This summer Ned Baldwin initiated a food frenzy on the North Fork. In early June, the Seattle-born chef launched a pop-up restaurant in the tiny hamlet of Orient, where he’s spent the last nine years cooking at home for family and friends. Houseman at Latham’s was originally conceived as a series of fortnightly dinners to be held at Latham’s, a nearby farm, but local politics got in the way. The event moved to Poquatuck Hall, which has a working galley, electricity and adequate dining space. Around the block is Baldwin’s tricked-out home kitchen, complete with a Traulson fridge and six-burner Viking range, which served as Houseman’s unofficial HQ.
Baldwin discovered the pleasures of traditional, everyday food called husmannskost or “house owners fare,” while traveling through Norway. Ten years later, over Pappy Van Winkle bourbon and a Sunday roast, Baldwin and architect Louis Yoh, hatched the idea for a series of communal meals named for the concept and inspired by Scandy food. The notion of community is not new to the restaurant world nor to the North Fork, and like church suppers of yore, potluck dinners in Orient have become central to the social scene. “It’s been hard to impress people in the community who know good food,” says Yoh, while contemplating the concept of a prix-fixe dinner. Yoh designed the five wide-planked tables that accommodated the 70-plus guests who paid $95 each and were encouraged to bring their own beverage, be it liquor or wine.
Cooking wasn’t always in Baldwin’s blood. He did a 180 while enrolled in the MFA program at Yale after eating at Lampreia, a now defunct restaurant in Seattle. “I was surrounded by people who were shelling out real money for work that chef Scott Carsberg made that day,” he says. “They weren’t hanging it on the wall. They were putting it in their bodies.” The immediate satisfaction one could derive from cooking versus generating art stuck with Baldwin. So he began a journey from sculpture to learning his way around restaurant kitchens like Craft before landing a job as line-cook at Prune. Baldwin’s mentor and former boss, Gabrielle Hamilton, is known for her gritty and unpretentious style. “No foam and no ‘conceptual’ or ‘intellectual’ food,” the chef has been quoted as saying. After spending five years at her stove, most recently as chef de cuisine, Baldwin has clearly followed in Hamilton’s footsteps.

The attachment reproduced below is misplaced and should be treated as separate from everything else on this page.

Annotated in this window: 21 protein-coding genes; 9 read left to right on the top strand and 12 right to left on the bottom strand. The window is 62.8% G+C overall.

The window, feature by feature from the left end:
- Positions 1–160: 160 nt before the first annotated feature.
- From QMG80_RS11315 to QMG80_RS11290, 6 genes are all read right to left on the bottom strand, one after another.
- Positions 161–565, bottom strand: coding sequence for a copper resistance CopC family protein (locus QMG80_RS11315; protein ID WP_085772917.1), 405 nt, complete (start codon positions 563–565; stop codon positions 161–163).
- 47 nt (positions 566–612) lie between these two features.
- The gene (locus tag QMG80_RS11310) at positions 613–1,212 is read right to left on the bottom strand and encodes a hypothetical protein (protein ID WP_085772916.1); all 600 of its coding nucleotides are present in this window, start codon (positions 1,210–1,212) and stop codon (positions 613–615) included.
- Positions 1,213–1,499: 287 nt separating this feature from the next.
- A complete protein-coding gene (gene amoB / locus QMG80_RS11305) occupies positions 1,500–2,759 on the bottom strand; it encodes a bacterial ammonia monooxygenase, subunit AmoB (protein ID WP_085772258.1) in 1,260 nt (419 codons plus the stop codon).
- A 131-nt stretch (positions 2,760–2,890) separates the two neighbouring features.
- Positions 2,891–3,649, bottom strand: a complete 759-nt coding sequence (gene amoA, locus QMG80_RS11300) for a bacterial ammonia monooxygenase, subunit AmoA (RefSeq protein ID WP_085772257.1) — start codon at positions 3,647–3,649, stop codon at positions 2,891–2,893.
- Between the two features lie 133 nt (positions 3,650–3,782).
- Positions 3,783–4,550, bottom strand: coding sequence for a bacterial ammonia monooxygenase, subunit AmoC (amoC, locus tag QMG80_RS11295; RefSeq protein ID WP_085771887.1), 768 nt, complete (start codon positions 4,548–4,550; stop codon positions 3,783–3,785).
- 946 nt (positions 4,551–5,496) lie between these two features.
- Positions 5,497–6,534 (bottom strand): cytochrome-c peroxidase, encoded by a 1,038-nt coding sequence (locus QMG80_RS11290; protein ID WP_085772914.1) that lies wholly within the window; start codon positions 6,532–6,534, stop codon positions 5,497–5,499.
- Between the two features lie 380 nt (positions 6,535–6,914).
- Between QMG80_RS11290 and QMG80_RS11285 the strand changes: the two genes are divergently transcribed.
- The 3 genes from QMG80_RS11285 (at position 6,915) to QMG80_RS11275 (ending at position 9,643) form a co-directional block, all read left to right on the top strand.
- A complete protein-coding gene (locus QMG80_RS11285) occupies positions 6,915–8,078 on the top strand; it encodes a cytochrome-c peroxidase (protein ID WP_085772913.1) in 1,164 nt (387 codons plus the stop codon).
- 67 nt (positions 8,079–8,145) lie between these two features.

The Houseman menus incorporated a cornucopia of local ingredients, including duck from Crescent Farm and fresh seaweed foraged from Oyster Ponds. Each of the six dinners featured a central ingredient: lamb, duck, shellfish, pork, fish or vegetables. Although spring had morphed into summer, the inaugural meal was lamb featuring skewered tongue and heart. July’s lineup highlighted duck served five ways: liver mousse, prosciutto, hearts, legs and smoked breasts. “It was a good challenge to take an ingredient that’s associated with colder months and prepare it in a way that makes sense in summer,” says Baldwin. A shellfish dinner of mussels, oysters, lobsters, shrimp and clams was followed by pork in early August. Headcheese terrine drizzled with sauce gribiche—an herbaceous mix of marjoram, mint, parsley and jungle tarragon from Bay View Farm Market in Aquebogue—was trailed by a hefty pork shoulder roast for diners to carve by their side. Next up, fish in many guises; the final meal was a send-up to the veg.